Bereavement Leave: An HR Guide
Losing a loved one is extremely difficult and coping with loss can look different for everyone. During times of grief, work should take a back seat as people spend time with family, friends, and other loved ones. Many companies offer bereavement leave as a way to give employees space and time for mourning and tending to familial obligations.
Bereavement leave and employer policies continuously change, but there are some basic considerations that you should be aware of - including whether you need to pay your employees during their leave and how much time off work employees are entitled to. Continue reading to learn everything you need to know about bereavement leave.
Bereavement Leave FAQs
#1 What Is Bereavement Leave?
Bereavement leave is time off an employee takes after the death of a loved one. Currently, there is no federal law mandating that employers provide bereavement leave. That said, many employers do offer the benefit to their employees, and the duration of the leave depends on employer policy, contract agreements, or collective bargaining agreements. Employees can use the time for funeral leave, mourning, coping with loss and grief, and spending time with loved ones.
#2 Is Bereavement Leave Paid?
Bereavement leave is typically unpaid; however, some companies offer one to five days of paid time off (typically depending on the relationship to the deceased). Employees are often able to use PTO or unpaid personal leave for any additional time required or requested.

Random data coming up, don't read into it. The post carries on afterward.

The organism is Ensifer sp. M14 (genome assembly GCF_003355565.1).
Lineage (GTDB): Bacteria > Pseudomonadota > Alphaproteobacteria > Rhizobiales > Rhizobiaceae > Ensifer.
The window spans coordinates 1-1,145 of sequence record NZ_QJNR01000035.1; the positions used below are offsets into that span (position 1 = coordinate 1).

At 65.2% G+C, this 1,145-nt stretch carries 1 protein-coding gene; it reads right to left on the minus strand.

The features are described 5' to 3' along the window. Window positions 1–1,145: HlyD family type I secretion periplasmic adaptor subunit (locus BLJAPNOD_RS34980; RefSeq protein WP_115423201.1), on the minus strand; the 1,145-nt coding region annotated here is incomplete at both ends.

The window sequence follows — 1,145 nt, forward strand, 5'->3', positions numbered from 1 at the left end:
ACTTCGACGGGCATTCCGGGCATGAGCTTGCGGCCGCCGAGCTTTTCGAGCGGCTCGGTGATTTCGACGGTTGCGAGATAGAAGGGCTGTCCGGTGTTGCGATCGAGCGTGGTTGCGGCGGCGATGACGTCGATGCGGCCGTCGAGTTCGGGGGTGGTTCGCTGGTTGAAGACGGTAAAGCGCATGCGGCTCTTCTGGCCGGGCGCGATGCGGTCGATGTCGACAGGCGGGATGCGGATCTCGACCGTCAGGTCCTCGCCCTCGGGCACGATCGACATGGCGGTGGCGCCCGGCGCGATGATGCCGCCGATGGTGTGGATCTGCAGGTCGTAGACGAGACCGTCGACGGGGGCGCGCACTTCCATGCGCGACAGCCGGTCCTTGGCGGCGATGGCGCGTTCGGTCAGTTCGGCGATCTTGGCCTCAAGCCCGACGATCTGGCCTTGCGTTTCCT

#3 How Does Bereavement Leave Work?
If bereavement leave is offered, the company policy should outline the duration of the leave and what situations qualify.
If an employer does not offer bereavement leave, employees have a few options. An employee can usually use paid time off , request an unpaid personal leave of absence, or work remotely. Be sure to check with your state and/or city to see what bereavement leave you’re entitled to before speaking to your employer.
#4 Who Is Considered Immediate Family for Bereavement Leave?
If bereavement leave is available, consult the employer policies to see which family members are covered. Usually, companies define “immediate family” as a parent, grandparent, spouse, sibling, or child. Though rare, some policies may include extended family and close friends.
#5 How Do Employees Take Bereavement Leave?
It can be difficult to anticipate a death in the family, but employees should try to give employers as much notice as possible so alternative coverage can be arranged. To make this process less of a burden, HR should ensure that employees know who to reach out to, even after hours. Usually, a quick phone call or email is sufficient. Due to the emotional nature of losing a loved one, it might be easier for employees to communicate through email, rather than by phone.
#6 How Long Is Bereavement Leave?
Bereavement leave can range vastly across organizations. However, the standard is typically three to five days for loss of an immediate family member. In some instances, managers or department leaders may be more lenient and provide their direct reports with as much time as needed for coping with loss, grief, and mourning. Other companies may require employees to utilize their paid time off for any days not covered under their policy.
#7 Does the Family Medical Leave Act Cover Bereavement?
No, the Family Medical Leave Act (FMLA) does not apply to bereavement. The FMLA gives employees up to 12 weeks of unpaid, job-protected leave to:
- Care for a newborn child;
- Bond with a newly adopted child;
- Care for a family member with a serious illness; and
- Care for their own serious health condition.
To qualify for FMLA leave, individuals must have worked for their employer at least 12 months and have put in at least 1,250 hours over the course of the year. An employee can use FMLA leave to care for a living family member. After their passing, an employee will have to request bereavement leave or use their vacation days to make funeral and post-death arrangements.
#8 Do States Offer Bereavement Leave?
Only five states—California, Illinois, Maryland, Oregon, and Washington—have bereavement laws in place.